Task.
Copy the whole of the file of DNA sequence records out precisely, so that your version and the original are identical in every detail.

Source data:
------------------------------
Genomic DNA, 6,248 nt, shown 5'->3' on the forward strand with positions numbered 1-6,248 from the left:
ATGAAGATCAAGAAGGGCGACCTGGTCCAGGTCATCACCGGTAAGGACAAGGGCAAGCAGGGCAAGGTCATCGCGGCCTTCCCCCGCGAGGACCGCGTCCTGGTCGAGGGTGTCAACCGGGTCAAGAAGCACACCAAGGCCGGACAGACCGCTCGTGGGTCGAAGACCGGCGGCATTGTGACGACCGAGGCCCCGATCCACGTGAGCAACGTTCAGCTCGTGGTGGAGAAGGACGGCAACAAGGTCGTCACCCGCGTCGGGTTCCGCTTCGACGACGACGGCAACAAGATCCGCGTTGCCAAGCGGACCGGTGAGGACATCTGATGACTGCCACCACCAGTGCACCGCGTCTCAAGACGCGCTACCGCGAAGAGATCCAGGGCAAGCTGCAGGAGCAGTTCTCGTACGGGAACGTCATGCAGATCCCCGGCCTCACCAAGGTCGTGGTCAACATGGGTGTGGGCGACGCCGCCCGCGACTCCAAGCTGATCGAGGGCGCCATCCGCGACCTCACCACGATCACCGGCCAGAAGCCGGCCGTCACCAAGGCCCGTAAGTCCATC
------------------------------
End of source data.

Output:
Genomic DNA, 6,248 nt, shown 5'->3' on the forward strand with positions numbered 1-6,248 from the left:
ATGAAGATCAAGAAGGGCGACCTGGTCCAGGTCATCACCGGTAAGGACAAGGGCAAGCAGGGCAAGGTCATCGCGGCCTTCCCCCGCGAGGACCGCGTCCTGGTCGAGGGTGTCAACCGGGTCAAGAAGCACACCAAGGCCGGACAGACCGCTCGTGGGTCGAAGACCGGCGGCATTGTGACGACCGAGGCCCCGATCCACGTGAGCAACGTTCAGCTCGTGGTGGAGAAGGACGGCAACAAGGTCGTCACCCGCGTCGGGTTCCGCTTCGACGACGACGGCAACAAGATCCGCGTTGCCAAGCGGACCGGTGAGGACATCTGATGACTGCCACCACCAGTGCACCGCGTCTCAAGACGCGCTACCGCGAAGAGATCCAGGGCAAGCTGCAGGAGCAGTTCTCGTACGGGAACGTCATGCAGATCCCCGGCCTCACCAAGGTCGTGGTCAACATGGGTGTGGGCGACGCCGCCCGCGACTCCAAGCTGATCGAGGGCGCCATCCGCGACCTCACCACGATCACCGGCCAGAAGCCGGCCGTCACCAAGGCCCGTAAGTCCATC